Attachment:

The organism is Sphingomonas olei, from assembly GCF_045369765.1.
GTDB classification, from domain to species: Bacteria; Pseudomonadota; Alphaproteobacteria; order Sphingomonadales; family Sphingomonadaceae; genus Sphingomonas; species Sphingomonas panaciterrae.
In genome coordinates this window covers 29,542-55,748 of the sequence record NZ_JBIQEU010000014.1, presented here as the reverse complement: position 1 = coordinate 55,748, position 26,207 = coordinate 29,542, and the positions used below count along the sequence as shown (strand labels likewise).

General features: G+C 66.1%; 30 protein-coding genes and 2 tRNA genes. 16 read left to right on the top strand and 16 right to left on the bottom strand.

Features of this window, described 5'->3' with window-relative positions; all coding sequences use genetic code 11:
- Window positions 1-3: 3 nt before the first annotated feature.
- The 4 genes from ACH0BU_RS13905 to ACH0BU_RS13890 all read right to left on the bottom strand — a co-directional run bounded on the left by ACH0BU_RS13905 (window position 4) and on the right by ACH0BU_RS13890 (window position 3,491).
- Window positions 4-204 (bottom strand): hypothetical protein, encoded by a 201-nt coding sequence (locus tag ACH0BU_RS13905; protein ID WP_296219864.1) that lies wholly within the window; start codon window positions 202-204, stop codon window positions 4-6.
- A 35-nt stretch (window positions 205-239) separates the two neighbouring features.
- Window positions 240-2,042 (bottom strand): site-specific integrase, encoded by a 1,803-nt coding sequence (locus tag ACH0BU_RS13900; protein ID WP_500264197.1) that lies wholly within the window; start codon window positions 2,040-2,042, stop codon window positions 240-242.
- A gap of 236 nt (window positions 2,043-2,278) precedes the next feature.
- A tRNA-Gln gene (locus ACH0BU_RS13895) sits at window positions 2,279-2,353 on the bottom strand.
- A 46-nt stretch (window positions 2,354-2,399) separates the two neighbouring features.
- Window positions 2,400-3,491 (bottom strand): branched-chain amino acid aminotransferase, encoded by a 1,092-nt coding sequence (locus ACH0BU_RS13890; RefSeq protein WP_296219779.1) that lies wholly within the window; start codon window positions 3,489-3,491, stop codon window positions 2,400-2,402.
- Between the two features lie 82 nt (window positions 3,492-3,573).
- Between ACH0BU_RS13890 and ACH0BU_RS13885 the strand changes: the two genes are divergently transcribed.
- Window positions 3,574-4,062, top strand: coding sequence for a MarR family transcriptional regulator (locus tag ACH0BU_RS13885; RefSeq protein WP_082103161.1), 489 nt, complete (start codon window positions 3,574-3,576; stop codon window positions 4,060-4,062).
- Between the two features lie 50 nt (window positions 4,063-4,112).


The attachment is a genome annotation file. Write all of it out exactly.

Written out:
The organism is Sphingomonas olei, from assembly GCF_045369765.1.
GTDB classification, from domain to species: Bacteria; Pseudomonadota; Alphaproteobacteria; order Sphingomonadales; family Sphingomonadaceae; genus Sphingomonas; species Sphingomonas panaciterrae.
In genome coordinates this window covers 29,542-55,748 of the sequence record NZ_JBIQEU010000014.1, presented here as the reverse complement: position 1 = coordinate 55,748, position 26,207 = coordinate 29,542, and the positions used below count along the sequence as shown (strand labels likewise).

General features: G+C 66.1%; 30 protein-coding genes and 2 tRNA genes. 16 read left to right on the top strand and 16 right to left on the bottom strand.

Features of this window, described 5'->3' with window-relative positions; all coding sequences use genetic code 11:
- Window positions 1-3: 3 nt before the first annotated feature.
- The 4 genes from ACH0BU_RS13905 to ACH0BU_RS13890 all read right to left on the bottom strand — a co-directional run bounded on the left by ACH0BU_RS13905 (window position 4) and on the right by ACH0BU_RS13890 (window position 3,491).
- Window positions 4-204 (bottom strand): hypothetical protein, encoded by a 201-nt coding sequence (locus tag ACH0BU_RS13905; protein ID WP_296219864.1) that lies wholly within the window; start codon window positions 202-204, stop codon window positions 4-6.
- A 35-nt stretch (window positions 205-239) separates the two neighbouring features.
- Window positions 240-2,042 (bottom strand): site-specific integrase, encoded by a 1,803-nt coding sequence (locus tag ACH0BU_RS13900; protein ID WP_500264197.1) that lies wholly within the window; start codon window positions 2,040-2,042, stop codon window positions 240-242.
- A gap of 236 nt (window positions 2,043-2,278) precedes the next feature.
- A tRNA-Gln gene (locus ACH0BU_RS13895) sits at window positions 2,279-2,353 on the bottom strand.
- A 46-nt stretch (window positions 2,354-2,399) separates the two neighbouring features.
- Window positions 2,400-3,491 (bottom strand): branched-chain amino acid aminotransferase, encoded by a 1,092-nt coding sequence (locus ACH0BU_RS13890; RefSeq protein WP_296219779.1) that lies wholly within the window; start codon window positions 3,489-3,491, stop codon window positions 2,400-2,402.
- Between the two features lie 82 nt (window positions 3,492-3,573).
- Between ACH0BU_RS13890 and ACH0BU_RS13885 the strand changes: the two genes are divergently transcribed.
- Window positions 3,574-4,062, top strand: coding sequence for a MarR family transcriptional regulator (locus tag ACH0BU_RS13885; RefSeq protein WP_082103161.1), 489 nt, complete (start codon window positions 3,574-3,576; stop codon window positions 4,060-4,062).
- Between the two features lie 50 nt (window positions 4,063-4,112).